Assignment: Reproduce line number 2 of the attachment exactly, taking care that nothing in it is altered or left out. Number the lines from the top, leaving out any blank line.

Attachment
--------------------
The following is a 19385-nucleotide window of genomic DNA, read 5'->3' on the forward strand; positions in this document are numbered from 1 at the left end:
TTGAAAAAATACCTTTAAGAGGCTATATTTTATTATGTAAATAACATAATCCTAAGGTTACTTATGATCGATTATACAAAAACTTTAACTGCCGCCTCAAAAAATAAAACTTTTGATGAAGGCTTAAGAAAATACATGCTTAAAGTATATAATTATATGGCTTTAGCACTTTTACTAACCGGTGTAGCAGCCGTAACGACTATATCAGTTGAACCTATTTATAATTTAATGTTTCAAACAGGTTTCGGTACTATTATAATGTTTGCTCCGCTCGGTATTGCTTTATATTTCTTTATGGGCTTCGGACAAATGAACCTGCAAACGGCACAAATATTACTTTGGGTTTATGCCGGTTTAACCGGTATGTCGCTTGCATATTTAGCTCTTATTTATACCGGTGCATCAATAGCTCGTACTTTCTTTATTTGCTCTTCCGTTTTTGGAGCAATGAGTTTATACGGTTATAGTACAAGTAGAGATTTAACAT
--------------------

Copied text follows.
TTGAAAAAATACCTTTAAGAGGCTATATTTTATTATGTAAATAACATAATCCTAAGGTTACTTATGATCGATTATACAAAAACTTTAACTGCCGCCTCAAAAAATAAAACTTTTGATGAAGGCTTAAGAAAATACATGCTTAAAGTATATAATTATATGGCTTTAGCACTTTTACTAACCGGTGTAGCAGCCGTAACGACTATATCAGTTGAACCTATTTATAATTTAATGTTTCAAACAGGTTTCGGTACTATTATAATGTTTGCTCCGCTCGGTATTGCTTTATATTTCTTTATGGGCTTCGGACAAATGAACCTGCAAACGGCACAAATATTACTTTGGGTTTATGCCGGTTTAACCGGTATGTCGCTTGCATATTTAGCTCTTATTTATACCGGTGCATCAATAGCTCGTACTTTCTTTATTTGCTCTTCCGTTTTTGGAGCAATGAGTTTATACGGTTATAGTACAAGTAGAGATTTAACAT